“And the children of Israel were fruitful, and increased abundantly, and multiplied, and waxed exceeding mighty; and the land was filled with them.” (Exodus 1:7)
In the second book of the Torah we see the children of Israel turning into a populous nation, we may say with the highest number it ever had in our history. Our oral tradition says that previous to the Exodus from Egypt the Jewish population was over 20 million, and that 80% of them perished during the plague of darkness. Their increased growth was an omen of the greatness that awaited them in their future, in spite of the also increased oppression.
“But the more they afflicted them, the more they multiplied and the more they spread abroad. And they [Pharaoh and the Egyptians] were afraid because of the children of Israel. (…) And they made their lives bitter with hard labor, in mortar and in brick, and in all manner of labor in the field; in all their labor, wherein they made them work with harshness.” (1:12, 14)
This situation invites us to see it as paradoxical, if not incredible. Oppression as the pressure to destroy can’t produce an opposite outcome, for destruction is its goal. Hence, instead of a paradox we must see it as a miracle, for it goes against the natural human reaction before imminent death. The children of Israel surely knew this, and also expected another miracle to be saved from their suffering under Egyptian oppression.
Let’s compare this situation to our present-day reality. Under slavery in Egypt the children of Israel were exceedingly (disproportionate) multiplied. Now living under the slavery of ego’s materialistic fantasies and illusions the Jewish people, more so in the State of Israel, exceed disproportionately (multiply) in the scientific, medical and technological fields. In Egypt was about multiplying Jewish lives, now it is about saving them to make them longer and better.
The more anti-Semitism (oppression) we see in the world, the more prosperous the Jewish people become, still we don’t see our final redemption as close as in Egypt. Speaking of redemption in our times, we also have to cry out loud to God’s love to free our consciousness from the oppression of futility, vanity, consumer society, light culture, useless accumulation of material goods, out of the self-centeredness of ego’s fantasies and illusions.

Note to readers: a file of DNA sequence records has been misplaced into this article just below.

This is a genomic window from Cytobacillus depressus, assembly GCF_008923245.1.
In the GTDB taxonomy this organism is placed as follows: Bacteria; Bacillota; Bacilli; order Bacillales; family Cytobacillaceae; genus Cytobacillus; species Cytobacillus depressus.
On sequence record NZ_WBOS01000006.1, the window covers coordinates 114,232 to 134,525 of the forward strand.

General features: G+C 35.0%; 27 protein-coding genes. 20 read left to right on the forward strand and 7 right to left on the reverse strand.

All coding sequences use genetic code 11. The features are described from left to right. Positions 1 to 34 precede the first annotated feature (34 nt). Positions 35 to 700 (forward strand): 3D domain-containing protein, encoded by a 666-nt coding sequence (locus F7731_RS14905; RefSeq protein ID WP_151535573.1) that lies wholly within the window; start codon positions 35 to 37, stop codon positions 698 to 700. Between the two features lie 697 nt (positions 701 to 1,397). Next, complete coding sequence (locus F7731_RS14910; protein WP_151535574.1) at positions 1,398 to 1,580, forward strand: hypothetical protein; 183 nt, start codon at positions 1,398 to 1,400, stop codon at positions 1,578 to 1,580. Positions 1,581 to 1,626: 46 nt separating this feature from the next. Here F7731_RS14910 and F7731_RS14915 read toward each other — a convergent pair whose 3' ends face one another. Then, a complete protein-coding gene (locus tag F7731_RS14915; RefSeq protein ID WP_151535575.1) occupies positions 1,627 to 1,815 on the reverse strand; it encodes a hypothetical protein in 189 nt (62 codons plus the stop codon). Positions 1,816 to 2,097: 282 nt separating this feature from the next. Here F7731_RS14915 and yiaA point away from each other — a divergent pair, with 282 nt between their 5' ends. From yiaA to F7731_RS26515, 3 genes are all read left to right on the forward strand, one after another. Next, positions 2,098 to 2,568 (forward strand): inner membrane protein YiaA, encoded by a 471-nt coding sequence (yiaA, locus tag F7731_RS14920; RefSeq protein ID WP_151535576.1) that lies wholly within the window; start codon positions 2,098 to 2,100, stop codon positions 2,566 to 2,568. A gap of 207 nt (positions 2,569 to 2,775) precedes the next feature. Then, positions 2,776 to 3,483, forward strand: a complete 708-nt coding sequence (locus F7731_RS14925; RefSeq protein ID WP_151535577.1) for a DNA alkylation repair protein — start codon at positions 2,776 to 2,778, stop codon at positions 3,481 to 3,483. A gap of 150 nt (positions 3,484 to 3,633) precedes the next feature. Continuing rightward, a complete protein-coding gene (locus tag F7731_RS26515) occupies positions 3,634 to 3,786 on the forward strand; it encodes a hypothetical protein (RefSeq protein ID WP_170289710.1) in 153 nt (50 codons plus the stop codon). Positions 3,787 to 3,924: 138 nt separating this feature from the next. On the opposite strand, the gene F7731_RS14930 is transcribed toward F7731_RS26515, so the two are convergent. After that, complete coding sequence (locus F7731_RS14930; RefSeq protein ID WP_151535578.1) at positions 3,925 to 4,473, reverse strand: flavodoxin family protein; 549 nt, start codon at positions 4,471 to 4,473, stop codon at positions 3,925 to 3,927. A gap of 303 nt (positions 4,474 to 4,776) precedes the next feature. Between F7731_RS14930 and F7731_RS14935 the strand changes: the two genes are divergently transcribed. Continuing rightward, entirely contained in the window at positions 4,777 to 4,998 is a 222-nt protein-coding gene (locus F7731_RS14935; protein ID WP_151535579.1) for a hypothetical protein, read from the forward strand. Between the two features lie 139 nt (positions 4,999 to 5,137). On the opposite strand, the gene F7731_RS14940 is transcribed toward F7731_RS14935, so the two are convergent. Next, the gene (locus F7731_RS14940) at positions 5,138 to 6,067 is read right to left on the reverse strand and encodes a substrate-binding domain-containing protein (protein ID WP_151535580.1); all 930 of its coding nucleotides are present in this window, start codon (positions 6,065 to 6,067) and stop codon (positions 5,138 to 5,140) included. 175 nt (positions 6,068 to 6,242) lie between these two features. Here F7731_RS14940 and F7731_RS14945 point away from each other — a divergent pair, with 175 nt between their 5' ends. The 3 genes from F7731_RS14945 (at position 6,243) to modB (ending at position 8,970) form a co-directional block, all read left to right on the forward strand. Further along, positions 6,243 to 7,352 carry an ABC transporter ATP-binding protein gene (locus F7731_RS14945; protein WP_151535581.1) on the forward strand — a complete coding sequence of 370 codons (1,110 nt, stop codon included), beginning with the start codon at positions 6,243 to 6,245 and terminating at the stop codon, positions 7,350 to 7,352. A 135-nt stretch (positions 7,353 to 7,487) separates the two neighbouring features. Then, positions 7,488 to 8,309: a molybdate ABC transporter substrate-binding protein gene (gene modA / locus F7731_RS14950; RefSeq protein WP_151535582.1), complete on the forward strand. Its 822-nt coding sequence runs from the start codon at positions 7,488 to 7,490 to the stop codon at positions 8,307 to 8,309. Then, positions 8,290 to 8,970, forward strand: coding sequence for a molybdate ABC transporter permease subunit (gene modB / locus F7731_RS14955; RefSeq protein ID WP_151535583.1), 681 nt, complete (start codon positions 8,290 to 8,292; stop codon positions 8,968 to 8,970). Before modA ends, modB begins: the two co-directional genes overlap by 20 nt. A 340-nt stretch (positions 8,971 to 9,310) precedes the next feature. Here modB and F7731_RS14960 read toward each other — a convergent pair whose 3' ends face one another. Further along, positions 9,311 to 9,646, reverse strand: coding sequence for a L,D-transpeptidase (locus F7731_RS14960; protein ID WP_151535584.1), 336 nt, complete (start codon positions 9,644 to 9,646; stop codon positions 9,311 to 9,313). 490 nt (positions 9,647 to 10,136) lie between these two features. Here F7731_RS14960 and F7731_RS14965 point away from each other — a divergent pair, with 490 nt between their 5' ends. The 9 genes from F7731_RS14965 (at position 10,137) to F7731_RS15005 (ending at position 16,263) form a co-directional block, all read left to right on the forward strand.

Hence we cry out laud to love’s ways and attributes to bring our hearts and minds to being and doing goodness as the threshold of our real freedom. In Egypt we were turning ourselves into bricks and stones, and now we become heart hardened and indifferent as stones, and indolent and uncaring as bricks.
Our crying out must be against living under the negative traits and trends of selfishness such as haughtiness, anger, lust, envy, coveting, indifference and indolence, which represent the seven Canaanite nations we have not been able to remove from our consciousness. Thus God’s love will hear our hearts, for we are calling Him to bring us to the goodness of life as the land He promised to our forefathers.
“And God saw the children of Israel, and God took cognizance of them.” (2:25)
As we take the steps to return to love’s ways and attributes as our essence and true identity, and also as our common bond with God’s love, He will bring His final redemption to us. Our sages teach us that Pharaoh is the epitome of ego out of control, from which we know is not easy to walk away. The same thing goes with attachments, addictions and obsessions, triggered by the mirages of ego’s fantasies and illusions, out of unfounded beliefs and feelings of lack.
“And I know that the king of Egypt will not give you leave to go, except by a mighty hand. And I will put forth My hand, and smite Egypt with all My wonders which I will do in their midst. And after that he will let you go.” (3:19-20)
Thus we have to embrace goodness as the cause and effect of life, as the origin and purpose of life, for goodness is God’s mighty hand with which we are redeemed from the evil ways and trends we submit our consciousness. Goodness is the way to smite and subjugate ego’s powerful driving force into the positive ways, means and qualities derived from love as our primordial common bond with our Creator.
“And Moses returned unto the Lord, and said: ‘Lord, from where have You dealt ill with this people? Why have You sent me? For since I came to Pharaoh to speak in Your name, he has dealt ill with this people; neither have You delivered Your people at all’.” (5:22-23)
As we have mentioned often in our commentaries on the weekly portions of the Torah, Moses represents our highest knowledge of God’s ways and attributes. Moses personifies our best judgment to approach life in the material world, for he pursues only goodness for all facets and expressions of life.
This utmost awareness of goodness is not as powerful as we can expect to subdue ego’s negative traits and trends, for it needs the transforming redeeming power of love, which is the kind of love that will reign in human consciousness in the Messianic era. This particular kind of love is the one that our Creator will reveal as we begin to embrace goodness as the prelude to our final redemption.
“And the Lord said to Moses: ‘Now you shall see what I will do to Pharaoh; for by a strong hand shall he let them go, and by a strong hand shall he drive them out of his land’.” (6:1)
God’s strong hand was so for our time in Egypt, and it is also so for this transitional stage when we cry out laud to Him for our complete redemption from materialistic fantasies and illusions. These are relentless in their constant fight to keep us in the darkness of a meaningless life, away from the total freedom of love’s ways.